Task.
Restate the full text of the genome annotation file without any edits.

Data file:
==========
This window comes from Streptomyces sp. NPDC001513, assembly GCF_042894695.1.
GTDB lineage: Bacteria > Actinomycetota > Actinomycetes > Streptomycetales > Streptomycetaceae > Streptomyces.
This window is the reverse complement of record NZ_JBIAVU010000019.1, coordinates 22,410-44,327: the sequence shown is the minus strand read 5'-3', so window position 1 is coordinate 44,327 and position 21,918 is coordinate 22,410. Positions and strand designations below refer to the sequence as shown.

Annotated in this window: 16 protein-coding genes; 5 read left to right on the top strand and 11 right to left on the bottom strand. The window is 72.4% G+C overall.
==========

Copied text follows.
This window comes from Streptomyces sp. NPDC001513, assembly GCF_042894695.1.
GTDB lineage: Bacteria > Actinomycetota > Actinomycetes > Streptomycetales > Streptomycetaceae > Streptomyces.
This window is the reverse complement of record NZ_JBIAVU010000019.1, coordinates 22,410-44,327: the sequence shown is the minus strand read 5'-3', so window position 1 is coordinate 44,327 and position 21,918 is coordinate 22,410. Positions and strand designations below refer to the sequence as shown.

Annotated in this window: 16 protein-coding genes; 5 read left to right on the top strand and 11 right to left on the bottom strand. The window is 72.4% G+C overall.